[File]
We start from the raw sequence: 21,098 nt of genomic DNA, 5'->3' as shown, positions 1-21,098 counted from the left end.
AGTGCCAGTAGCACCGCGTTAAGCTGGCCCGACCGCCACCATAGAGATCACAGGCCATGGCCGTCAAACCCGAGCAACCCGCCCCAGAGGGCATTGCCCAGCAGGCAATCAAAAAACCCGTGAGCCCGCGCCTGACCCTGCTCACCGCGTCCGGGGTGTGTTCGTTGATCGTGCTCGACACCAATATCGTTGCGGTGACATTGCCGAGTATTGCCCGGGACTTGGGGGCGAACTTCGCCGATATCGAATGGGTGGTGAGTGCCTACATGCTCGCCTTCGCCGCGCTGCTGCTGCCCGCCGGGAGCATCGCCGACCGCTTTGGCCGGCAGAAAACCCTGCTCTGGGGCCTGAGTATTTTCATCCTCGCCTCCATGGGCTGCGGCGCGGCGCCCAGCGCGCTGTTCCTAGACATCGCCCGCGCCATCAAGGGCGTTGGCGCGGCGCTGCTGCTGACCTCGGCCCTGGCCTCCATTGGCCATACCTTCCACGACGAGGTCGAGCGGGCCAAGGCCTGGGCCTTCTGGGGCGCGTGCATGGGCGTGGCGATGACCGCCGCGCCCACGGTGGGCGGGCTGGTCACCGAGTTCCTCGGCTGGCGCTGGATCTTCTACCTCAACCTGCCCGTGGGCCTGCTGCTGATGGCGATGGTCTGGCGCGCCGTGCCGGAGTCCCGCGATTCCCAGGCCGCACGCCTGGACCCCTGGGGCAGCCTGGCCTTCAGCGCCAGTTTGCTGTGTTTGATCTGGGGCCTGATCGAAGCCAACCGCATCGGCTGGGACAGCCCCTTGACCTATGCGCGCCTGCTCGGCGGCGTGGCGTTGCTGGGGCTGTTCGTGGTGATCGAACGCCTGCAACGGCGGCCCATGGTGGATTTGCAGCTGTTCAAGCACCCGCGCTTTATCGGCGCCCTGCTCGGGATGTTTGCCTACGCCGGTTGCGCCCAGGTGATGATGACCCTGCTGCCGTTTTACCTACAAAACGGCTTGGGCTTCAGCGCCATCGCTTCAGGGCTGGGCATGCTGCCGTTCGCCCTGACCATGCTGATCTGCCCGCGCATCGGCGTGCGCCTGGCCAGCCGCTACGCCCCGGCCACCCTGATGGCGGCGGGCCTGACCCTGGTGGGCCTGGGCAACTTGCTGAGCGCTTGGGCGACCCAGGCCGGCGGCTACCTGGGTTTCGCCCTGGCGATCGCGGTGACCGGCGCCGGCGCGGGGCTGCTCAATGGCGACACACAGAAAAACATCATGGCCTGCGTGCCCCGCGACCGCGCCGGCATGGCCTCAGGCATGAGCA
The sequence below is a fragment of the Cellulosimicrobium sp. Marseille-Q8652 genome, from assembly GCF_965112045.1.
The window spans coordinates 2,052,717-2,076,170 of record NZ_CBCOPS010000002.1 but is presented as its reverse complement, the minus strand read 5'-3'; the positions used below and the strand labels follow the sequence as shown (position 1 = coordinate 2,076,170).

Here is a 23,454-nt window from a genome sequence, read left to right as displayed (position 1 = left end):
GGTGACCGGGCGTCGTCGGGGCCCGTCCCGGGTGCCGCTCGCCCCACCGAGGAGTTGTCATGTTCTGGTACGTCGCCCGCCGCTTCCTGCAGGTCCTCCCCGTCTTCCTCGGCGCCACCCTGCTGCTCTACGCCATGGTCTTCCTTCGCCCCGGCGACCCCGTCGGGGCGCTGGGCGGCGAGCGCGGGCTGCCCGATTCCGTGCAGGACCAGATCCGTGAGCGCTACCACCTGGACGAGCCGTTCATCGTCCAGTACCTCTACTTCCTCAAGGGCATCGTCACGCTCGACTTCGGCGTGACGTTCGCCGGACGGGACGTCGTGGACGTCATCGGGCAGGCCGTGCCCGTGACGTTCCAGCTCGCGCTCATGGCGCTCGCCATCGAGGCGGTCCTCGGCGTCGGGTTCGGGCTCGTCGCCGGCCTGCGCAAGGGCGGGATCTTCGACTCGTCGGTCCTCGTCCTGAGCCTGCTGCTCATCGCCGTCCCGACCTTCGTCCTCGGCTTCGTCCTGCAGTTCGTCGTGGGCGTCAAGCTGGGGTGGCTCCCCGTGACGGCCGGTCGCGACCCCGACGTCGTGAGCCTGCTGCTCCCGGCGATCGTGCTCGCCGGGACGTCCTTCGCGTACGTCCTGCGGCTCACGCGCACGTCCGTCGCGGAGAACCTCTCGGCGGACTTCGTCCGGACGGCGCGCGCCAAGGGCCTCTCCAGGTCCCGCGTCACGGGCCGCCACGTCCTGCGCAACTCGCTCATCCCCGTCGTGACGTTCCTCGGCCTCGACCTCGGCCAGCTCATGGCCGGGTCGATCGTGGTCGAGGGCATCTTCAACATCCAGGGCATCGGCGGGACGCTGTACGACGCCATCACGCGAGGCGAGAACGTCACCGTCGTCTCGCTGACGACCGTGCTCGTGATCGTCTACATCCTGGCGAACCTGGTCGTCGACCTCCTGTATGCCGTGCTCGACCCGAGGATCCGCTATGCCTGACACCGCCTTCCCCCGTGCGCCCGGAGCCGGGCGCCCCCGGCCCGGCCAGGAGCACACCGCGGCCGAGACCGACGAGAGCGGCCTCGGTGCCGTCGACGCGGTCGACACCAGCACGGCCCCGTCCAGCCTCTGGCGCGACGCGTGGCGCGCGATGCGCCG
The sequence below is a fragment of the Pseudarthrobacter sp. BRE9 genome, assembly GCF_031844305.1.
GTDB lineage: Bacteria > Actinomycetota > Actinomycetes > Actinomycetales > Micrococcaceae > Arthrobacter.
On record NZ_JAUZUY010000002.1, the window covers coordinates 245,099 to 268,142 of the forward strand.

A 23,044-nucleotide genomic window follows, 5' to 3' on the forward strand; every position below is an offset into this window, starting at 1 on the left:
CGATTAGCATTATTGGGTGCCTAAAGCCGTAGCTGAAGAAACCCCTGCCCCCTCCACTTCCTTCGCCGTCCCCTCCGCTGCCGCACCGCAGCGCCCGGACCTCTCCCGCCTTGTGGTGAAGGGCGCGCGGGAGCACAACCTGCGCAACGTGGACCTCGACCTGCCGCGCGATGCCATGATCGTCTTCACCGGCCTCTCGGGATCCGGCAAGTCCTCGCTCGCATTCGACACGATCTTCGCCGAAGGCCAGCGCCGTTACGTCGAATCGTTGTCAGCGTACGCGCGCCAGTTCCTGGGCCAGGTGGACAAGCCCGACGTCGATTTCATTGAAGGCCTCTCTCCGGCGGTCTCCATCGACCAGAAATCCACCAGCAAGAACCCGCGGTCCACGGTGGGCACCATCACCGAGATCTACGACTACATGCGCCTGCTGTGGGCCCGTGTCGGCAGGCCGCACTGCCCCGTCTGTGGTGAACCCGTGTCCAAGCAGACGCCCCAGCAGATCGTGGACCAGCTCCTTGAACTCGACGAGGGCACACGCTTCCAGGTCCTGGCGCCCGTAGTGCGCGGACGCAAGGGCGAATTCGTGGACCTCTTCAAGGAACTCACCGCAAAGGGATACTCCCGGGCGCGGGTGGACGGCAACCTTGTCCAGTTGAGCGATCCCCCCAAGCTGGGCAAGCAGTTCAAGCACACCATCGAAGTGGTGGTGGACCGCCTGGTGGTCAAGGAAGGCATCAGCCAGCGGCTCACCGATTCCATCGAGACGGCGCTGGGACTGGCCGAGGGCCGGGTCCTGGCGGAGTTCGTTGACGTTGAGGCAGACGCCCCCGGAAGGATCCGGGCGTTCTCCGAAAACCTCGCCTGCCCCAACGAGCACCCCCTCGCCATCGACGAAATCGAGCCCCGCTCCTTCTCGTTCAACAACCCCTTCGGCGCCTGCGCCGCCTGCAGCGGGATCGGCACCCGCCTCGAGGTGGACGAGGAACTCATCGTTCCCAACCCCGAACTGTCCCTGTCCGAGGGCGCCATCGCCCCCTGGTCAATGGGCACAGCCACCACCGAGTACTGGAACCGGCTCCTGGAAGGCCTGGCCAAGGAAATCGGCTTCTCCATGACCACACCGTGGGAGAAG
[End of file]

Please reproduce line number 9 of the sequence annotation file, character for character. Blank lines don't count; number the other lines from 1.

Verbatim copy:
On record NZ_JAUZUY010000002.1, the window covers coordinates 245,099 to 268,142 of the forward strand.